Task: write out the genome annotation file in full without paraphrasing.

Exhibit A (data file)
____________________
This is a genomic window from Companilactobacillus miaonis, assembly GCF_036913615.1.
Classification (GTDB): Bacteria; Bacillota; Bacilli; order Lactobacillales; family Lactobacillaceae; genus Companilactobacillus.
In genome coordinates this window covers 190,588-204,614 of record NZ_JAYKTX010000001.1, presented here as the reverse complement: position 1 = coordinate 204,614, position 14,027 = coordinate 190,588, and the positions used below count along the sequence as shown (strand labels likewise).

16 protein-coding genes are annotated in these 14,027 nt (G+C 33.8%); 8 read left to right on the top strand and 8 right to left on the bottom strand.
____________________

This is a genomic window from Companilactobacillus miaonis, assembly GCF_036913615.1.
Classification (GTDB): Bacteria; Bacillota; Bacilli; order Lactobacillales; family Lactobacillaceae; genus Companilactobacillus.
In genome coordinates this window covers 190,588-204,614 of record NZ_JAYKTX010000001.1, presented here as the reverse complement: position 1 = coordinate 204,614, position 14,027 = coordinate 190,588, and the positions used below count along the sequence as shown (strand labels likewise).

16 protein-coding genes are annotated in these 14,027 nt (G+C 33.8%); 8 read left to right on the top strand and 8 right to left on the bottom strand.